Trump is, albeit without any real, thought-through ideology, an old-fashioned right-wing American nationalist of the kind who really hasn't been anywhere near power since the 1930s and 1940s. Someone like Charles Lindbergh or Robert Taft might be an appropriate analogy. In terms of the schools of thought outlined by Walter Russell Mead, he would best be defined as a “Jacksonian” - populist, nationalist, xenophobic; distrustful of elites of all kind (including business elites) and hostile to free trade. Jacksonians believe that the U.S. is uniquely virtuous but have no interest in seeking to extend the benefits of their system to others. They are isolationists by inclination, but if they feel threatened then their instinct is to respond with maximal violence.

The problem for Washington's allies is that the kinds of alliance relationships which have been central to U.S. foreign policy since 1945, like NATO, and the broadly free-trade philosophy which has governed U.S. global economic policy, are rooted in a quite different set of worldviews, blending liberalism and realpolitik. Trump doesn't share the underlying assumptions of those worldviews and hence he rejects the policies that follow from them. Liberals regard free trade as a positive-sum game and thus a good thing. They believe that it maximizes welfare overall even if certain sectors of the economy may be hurt by foreign competition in the process. Trump doesn't accept this (and probably does not understand the thinking behind it) and thus sees U.S. economic relationships with allies like Europe as fundamentally competitive rather than mutually beneficial. His hostility toward NATO comes from a similar place. All U.S. presidents have chafed at the failure of the European states to bear enough of the burden of collective defense, but they have accepted that “free-riding” as a cost worth paying because of the other benefits NATO brings – U.S. influence over its European allies, stability in Europe, and the containment of Russia. Trump just sees the costs and appears unable to grasp the benefits.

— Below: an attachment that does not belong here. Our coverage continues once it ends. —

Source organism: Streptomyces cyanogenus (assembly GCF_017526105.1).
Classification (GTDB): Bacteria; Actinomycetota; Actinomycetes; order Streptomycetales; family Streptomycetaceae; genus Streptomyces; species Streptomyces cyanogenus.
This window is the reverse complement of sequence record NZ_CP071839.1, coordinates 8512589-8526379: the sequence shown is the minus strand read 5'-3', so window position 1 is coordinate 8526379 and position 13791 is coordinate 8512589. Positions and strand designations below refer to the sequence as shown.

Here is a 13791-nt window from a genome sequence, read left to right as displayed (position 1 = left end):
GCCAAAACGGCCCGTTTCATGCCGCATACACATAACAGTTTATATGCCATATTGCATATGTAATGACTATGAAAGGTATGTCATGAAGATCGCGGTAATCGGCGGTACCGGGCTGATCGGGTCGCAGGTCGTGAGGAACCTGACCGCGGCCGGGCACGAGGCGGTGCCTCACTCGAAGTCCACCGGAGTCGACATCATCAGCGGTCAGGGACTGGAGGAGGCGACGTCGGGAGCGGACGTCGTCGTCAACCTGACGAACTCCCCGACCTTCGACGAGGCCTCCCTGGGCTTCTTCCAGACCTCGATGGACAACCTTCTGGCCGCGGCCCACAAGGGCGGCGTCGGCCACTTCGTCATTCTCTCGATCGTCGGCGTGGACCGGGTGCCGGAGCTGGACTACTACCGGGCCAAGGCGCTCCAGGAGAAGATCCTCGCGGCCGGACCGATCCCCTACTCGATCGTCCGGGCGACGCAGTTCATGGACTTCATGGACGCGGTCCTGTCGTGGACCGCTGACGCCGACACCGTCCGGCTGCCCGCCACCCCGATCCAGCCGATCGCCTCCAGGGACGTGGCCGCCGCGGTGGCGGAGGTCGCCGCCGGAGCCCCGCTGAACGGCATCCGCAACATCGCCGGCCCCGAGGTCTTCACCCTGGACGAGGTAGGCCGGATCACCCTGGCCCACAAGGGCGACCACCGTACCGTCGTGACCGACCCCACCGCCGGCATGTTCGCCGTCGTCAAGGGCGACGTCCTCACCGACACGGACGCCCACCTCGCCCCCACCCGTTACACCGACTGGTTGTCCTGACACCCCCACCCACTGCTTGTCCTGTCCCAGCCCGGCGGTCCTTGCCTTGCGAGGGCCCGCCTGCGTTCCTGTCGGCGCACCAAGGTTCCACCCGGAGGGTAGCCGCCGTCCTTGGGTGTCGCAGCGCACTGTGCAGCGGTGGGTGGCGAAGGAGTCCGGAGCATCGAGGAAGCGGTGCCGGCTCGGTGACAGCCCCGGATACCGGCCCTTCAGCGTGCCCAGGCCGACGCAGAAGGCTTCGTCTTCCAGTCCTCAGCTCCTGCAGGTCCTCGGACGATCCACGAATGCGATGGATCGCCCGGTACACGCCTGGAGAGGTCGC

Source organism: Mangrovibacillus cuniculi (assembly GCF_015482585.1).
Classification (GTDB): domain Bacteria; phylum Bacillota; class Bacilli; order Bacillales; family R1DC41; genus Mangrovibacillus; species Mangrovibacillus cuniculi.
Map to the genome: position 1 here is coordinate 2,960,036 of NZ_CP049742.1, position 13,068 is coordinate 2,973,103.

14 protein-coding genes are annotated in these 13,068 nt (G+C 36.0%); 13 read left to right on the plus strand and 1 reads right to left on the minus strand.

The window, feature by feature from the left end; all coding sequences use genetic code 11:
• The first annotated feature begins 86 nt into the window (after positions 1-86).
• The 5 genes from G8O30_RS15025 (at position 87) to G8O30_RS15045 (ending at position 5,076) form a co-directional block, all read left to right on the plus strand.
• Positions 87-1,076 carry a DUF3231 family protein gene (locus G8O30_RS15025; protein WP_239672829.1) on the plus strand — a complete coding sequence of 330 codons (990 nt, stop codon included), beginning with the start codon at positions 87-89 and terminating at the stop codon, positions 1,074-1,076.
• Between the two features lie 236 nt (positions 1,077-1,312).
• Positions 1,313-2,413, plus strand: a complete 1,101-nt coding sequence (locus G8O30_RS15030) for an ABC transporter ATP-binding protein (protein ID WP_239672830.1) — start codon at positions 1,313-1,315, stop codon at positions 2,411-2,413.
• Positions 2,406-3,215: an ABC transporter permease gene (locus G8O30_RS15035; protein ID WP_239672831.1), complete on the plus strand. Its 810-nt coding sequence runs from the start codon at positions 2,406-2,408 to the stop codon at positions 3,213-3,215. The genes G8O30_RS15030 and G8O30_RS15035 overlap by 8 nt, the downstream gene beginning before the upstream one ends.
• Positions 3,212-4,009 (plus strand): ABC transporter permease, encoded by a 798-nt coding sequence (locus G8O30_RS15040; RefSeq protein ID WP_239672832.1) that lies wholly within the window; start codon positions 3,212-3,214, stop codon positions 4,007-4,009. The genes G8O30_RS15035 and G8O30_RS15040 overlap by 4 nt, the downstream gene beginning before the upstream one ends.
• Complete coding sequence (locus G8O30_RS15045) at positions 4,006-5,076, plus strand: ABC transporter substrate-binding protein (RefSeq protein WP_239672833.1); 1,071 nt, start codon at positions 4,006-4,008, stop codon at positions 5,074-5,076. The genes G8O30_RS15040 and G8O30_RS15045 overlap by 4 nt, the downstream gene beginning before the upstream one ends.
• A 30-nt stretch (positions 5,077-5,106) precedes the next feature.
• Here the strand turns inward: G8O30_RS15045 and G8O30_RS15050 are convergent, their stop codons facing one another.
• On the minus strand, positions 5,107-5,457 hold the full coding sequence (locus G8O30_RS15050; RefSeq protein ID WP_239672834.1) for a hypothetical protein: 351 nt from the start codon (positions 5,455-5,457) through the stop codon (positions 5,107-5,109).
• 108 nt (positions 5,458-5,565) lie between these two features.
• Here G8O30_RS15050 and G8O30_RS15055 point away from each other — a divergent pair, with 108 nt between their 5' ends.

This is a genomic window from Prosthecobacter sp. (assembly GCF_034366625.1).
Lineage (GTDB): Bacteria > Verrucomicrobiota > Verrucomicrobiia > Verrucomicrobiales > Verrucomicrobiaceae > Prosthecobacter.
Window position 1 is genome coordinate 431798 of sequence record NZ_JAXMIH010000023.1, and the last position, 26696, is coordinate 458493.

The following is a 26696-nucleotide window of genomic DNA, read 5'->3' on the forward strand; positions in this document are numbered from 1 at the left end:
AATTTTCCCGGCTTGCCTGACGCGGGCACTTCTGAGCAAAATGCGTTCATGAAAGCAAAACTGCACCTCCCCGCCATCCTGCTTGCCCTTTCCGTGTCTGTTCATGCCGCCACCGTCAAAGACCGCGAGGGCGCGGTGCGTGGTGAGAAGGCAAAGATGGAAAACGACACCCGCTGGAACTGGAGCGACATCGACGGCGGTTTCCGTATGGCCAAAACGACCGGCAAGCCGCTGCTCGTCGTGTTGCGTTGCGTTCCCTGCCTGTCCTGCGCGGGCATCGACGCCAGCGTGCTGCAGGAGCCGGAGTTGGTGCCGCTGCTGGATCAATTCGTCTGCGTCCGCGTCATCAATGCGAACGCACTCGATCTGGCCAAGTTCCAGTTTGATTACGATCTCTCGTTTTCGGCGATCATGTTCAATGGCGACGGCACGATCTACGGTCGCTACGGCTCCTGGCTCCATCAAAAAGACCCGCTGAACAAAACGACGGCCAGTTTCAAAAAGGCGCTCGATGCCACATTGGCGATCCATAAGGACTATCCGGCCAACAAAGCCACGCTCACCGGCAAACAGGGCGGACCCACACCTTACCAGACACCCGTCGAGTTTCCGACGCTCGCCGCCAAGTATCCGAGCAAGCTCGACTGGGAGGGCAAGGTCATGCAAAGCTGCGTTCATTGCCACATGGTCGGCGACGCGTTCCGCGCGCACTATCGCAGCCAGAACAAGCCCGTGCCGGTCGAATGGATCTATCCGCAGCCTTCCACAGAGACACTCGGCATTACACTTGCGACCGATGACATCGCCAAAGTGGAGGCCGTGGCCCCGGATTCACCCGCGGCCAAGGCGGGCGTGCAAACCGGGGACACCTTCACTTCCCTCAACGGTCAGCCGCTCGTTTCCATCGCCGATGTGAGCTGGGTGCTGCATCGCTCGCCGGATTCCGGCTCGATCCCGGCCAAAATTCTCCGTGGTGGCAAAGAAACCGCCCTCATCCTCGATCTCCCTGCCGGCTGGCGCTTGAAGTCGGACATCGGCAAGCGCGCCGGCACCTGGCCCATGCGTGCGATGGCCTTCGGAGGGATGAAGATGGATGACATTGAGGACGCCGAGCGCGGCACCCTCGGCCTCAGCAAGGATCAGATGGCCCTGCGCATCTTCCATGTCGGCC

The US government announced not only its withdrawal from Paris Climate Accord but also unilaterally withdrew from the Iran nuclear deal. Both steps garnered much anger from Europe, mainly from Germany and France. Can we call it a kind of rivalry among the allies in the West in terms of raison d'etat?

Trump obviously poses a major problem for the leaders of Western Europe. His worldview is so at odds with theirs that it is extremely difficult to paper over the cracks and to maintain a façade of unity. I'm not sure that rivalry is quite the right word, since Europe does not actually have the full-spectrum of capabilities, or the necessary unity, to act as an effective rival to the U.S. Nevertheless, there is no disguising the extent to which this is now a relationship that is more conflictual than cooperative. As such it poses real challenges to Western Europe, not least in terms of security, where it has been used to relying on U.S. military power to compensate for its own limited abilities for decades.

As a specialist from the U.K. on U.S. politics, how do you see the “special relationship” between these two countries at the moment? Britain, after more than 40 years, decided to open a military base in the Persian Gulf to protect oil shipments in Euro-Asian routes. Is it because London, which has relied on Washington since the 1970s after the withdrawal from east of Suez, does not trust American policy makers anymore?

I don't think there is a special relationship and I'm not sure that there has ever really been one. The U.K. has certainly been an important U.S. ally over the years and this has, in turn, manifested itself in U.S. support for the U.K., but that support, and that relationship, has not been more 'special' than those that the US has had with other key allies like Germany or Japan.

I doubt that the opening of a base of this scale can really be seen as Britain preparing to go it alone. If anything, it is more likely an attempt to curry favor with Washington by demonstrating that the British, unlike the other Europeans, are not just going to “free-ride” on the U.S. military. It also reflects the continued belief of successive U.K. governments that the U.K. is a “major player on the world stage,” to quote Defense Secretary Gavin Williamson.

What advice would you give those who want to study US foreign policy? Where should they start from and what kind of methodology do you put forward for them?

Study what you want to study and don't get too hung up on what is or isn't fashionable. The same thing goes for theory and methods, though one needs to be aware of contemporary trends and understand that if your approach is not particularly in tune with the “zeitgeist” then it may make life a little bit harder for you.

By Dr. Cafer Talha Seker